Fortune in futures fuels pursuits of a bay patron

Philanthropist Keith Campbell's devotion to the Chesapeake is `total immersion'

January 02, 2007|By Rona Kobell | Rona Kobell,Sun reporter

The lights are always on at Campbell and Co.'s offices in Towson. Across time zones in a dozen countries, its traders are betting on the world's financial markets, millions of dollars at a time.

Those transactions have made Keith Campbell a rich man. Now they are helping to clean up the Chesapeake Bay.

Since 1998, when he started the Keith Campbell Foundation for the Environment, the 64-year-old investment manager has given away more than $20 million - much of it to fund the bay cleanup. His foundation is one of the few in the nation that gives almost exclusively to environmental causes and is one of the largest private funders focused on local waterways.

Campbell's money helped the Chesapeake Bay Foundation fight a developer's plan to build a 2,700-home resort community near Blackwater National Wildlife Refuge and press for the "flush tax" to upgrade sewage treatment plants. It was a force behind the Environmental Integrity Project's air pollution studies, which helped propel Gov. Robert L. Ehrlich Jr. to sign a law forcing Maryland power plants to reduce pollution. And it has established riverkeepers to patrol the region's waterways.

Campbell puts a portion of his compensation into the foundation, which gives away about 6 percent of its endowment each year. When he started, that was about $170,000. This year, the foundation gave away about $6.5 million. Next year, Campbell estimates, it will give away about $7 million out of foundation assets of $160 million.

"Once you have resolved your estate and family issues, it seems to me that you should do something better with your money than leaving an ever larger pile," Campbell said. "And my answer to that was, clearly, without hesitation, to clean up the Chesapeake Bay."

Those who have received money from Campbell say he's a different kind of philanthropist. He does his own research, rarely seeks attention and has been known to call grant winners himself to tell them money is on the way.

Campbell, who builds boats and surfs in his spare time, is easygoing and energetic, an all-around nice guy. But he knows how to say no when he thinks a well-intended project won't make a difference. He's not afraid to fund litigation because, he says, regulators often do not enforce laws to protect waterways unless forced by the courts. And he's as excited about research to turn poultry litter into energy as he is conventional projects such as oyster restoration.

Aside from the Patricia Campbell, a 65-foot oyster boat that he donated to the Chesapeake Bay Foundation in honor of his wife, Campbell has declined to stamp his name on a building or cause. Instead, he steers attention to those improving water quality or restoring bay grasses and oysters - what he calls the "lungs and the liver" of the bay.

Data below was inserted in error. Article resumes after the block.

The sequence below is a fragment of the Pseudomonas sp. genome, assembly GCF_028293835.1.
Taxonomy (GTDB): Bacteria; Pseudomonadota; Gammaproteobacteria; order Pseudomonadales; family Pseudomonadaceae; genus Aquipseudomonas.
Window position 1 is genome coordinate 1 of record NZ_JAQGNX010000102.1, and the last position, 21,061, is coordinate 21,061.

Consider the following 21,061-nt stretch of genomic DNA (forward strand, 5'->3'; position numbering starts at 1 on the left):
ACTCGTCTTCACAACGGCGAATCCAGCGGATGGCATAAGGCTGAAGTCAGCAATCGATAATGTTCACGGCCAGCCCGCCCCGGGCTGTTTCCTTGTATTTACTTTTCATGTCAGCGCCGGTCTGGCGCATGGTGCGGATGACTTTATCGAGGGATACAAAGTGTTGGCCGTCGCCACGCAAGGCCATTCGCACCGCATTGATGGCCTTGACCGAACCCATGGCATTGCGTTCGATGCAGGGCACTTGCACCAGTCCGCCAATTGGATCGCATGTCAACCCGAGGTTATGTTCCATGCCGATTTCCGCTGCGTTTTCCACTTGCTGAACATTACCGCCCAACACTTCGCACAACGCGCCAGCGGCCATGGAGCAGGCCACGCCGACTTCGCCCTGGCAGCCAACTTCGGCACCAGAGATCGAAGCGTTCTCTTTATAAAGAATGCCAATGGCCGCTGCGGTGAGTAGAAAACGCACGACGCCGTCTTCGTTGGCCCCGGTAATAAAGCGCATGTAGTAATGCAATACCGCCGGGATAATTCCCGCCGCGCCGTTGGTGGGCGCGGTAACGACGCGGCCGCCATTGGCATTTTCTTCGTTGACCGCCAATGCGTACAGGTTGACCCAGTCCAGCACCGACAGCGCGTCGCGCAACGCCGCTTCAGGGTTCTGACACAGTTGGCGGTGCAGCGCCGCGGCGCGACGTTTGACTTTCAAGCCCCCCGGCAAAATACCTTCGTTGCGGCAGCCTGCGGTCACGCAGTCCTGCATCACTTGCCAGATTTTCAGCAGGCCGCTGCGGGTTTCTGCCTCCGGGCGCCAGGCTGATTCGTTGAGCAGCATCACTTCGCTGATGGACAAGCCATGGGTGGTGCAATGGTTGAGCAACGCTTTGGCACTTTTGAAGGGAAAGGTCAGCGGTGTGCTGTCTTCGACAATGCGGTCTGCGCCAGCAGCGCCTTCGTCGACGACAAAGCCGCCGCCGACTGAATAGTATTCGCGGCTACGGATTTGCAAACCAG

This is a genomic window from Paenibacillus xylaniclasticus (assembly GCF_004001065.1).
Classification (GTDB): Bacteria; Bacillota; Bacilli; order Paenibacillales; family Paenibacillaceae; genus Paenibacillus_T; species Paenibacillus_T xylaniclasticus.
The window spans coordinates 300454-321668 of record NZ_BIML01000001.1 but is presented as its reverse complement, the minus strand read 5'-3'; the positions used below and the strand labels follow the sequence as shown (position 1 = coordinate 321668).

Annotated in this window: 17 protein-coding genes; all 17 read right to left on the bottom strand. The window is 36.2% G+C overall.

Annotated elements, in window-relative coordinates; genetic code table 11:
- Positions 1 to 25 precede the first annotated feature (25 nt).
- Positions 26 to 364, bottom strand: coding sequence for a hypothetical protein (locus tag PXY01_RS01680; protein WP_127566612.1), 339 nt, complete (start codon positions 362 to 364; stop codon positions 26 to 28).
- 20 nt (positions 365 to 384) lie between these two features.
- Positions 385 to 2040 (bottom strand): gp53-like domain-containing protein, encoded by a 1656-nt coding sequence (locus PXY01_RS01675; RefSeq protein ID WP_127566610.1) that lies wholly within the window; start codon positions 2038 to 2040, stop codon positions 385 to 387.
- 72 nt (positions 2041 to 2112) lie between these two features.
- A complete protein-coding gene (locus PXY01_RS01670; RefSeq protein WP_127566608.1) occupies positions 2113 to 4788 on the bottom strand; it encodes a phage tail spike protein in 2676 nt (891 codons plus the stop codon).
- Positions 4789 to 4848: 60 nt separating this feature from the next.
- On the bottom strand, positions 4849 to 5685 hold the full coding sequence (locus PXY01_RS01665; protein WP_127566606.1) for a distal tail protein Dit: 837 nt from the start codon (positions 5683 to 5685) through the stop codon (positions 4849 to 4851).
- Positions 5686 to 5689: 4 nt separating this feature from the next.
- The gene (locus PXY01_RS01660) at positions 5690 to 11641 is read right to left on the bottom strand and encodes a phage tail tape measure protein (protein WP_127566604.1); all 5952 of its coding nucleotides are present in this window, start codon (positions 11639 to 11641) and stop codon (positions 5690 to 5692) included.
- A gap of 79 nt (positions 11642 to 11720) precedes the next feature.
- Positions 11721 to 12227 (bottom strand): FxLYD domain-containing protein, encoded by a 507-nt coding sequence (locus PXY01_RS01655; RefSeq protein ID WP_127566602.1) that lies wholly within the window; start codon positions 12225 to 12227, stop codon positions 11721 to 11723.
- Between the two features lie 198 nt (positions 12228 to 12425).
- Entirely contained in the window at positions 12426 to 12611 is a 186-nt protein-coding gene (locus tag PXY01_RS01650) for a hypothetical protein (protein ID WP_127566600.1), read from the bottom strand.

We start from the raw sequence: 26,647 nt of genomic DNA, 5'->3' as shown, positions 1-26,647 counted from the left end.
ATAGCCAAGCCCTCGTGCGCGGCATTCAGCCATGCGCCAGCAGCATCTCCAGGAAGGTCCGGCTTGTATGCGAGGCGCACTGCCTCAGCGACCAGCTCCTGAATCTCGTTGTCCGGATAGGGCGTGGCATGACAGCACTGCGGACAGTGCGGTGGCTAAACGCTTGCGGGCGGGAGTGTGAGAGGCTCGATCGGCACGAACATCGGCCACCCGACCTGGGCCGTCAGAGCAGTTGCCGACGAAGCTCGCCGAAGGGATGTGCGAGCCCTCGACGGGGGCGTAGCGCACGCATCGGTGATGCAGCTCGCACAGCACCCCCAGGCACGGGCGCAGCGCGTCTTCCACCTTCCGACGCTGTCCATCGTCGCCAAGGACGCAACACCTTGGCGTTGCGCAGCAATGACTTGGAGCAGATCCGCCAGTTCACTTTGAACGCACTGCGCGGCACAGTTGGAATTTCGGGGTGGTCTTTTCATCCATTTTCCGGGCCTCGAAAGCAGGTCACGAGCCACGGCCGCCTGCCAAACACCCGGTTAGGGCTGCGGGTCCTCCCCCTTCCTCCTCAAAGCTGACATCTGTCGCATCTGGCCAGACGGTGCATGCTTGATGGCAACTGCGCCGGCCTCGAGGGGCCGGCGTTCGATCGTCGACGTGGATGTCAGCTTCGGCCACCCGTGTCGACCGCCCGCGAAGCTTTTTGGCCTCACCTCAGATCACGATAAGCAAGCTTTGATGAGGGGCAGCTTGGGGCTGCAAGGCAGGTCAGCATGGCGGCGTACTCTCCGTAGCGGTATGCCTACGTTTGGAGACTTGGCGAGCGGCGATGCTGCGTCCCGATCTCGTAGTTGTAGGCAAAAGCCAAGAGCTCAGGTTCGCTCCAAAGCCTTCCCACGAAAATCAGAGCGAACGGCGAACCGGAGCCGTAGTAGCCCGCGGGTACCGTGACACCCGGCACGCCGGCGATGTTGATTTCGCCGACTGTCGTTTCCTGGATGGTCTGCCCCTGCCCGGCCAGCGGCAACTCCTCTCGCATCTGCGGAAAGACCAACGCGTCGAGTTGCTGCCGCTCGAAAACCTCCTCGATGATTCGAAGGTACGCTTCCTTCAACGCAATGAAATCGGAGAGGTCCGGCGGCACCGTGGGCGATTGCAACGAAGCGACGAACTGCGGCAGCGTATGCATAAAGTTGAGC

Campbell said he spends at least 50 percent of his time on foundation work. But he thinks about the bay's precarious health all the time. Routine meetings with grantees can take up to five hours because Campbell asks so many hard questions. He'll want to know about the potential for wind energy, or how to better make land-use decisions, or how to persuade more people to put fewer chemicals on their lawn.

"He's not someone hired as the expert. He's the deep pocket, and for him to come in with that interest and energy, yeah, that's unusual," said Eric Schaeffer, executive director of the Environmental Integrity Project, a Washington-based advocacy group that has used Campbell's grants for air and agriculture pollution research. "He doesn't like to waste time. When you sit down with him, you need to be on your toes."

Forty years ago, Campbell did not appear to be on a path to Chesapeake Bay philanthropy. A native of Long Island, he and his family moved to Towson when he was 16 after his father took a job as manager of WMAR-TV.

What sealed the deal for the elder Campbell's move was a fishing trip along the Chesapeake. The family had long loved the water, having fished and crabbed at Campbell's grandmother's home in Rhode Island.

Campbell graduated from Towson High School, worked as a lifeguard in Ocean City and then went to the University of North Carolina. But he dropped out after three semesters and moved to California to ski and surf.

He was selling advertising when his roommate introduced him to the art of futures trading - betting on whether markets would go up or down, then using that money to make more. In 1971, he pulled together $60,000 to start his first futures fund.

Two years later, his family connection and water lured him back to Baltimore.

Like his father, Campbell was drawn to the bay's recreational opportunities. When he met with prospective employees from New York or London, Campbell showed them the Inner Harbor and the Annapolis waterfront. Now, 140 people work for Campbell and Co., making it one of the world's largest hedge funds, with a portfolio that includes energy, foreign currencies and interest rates.

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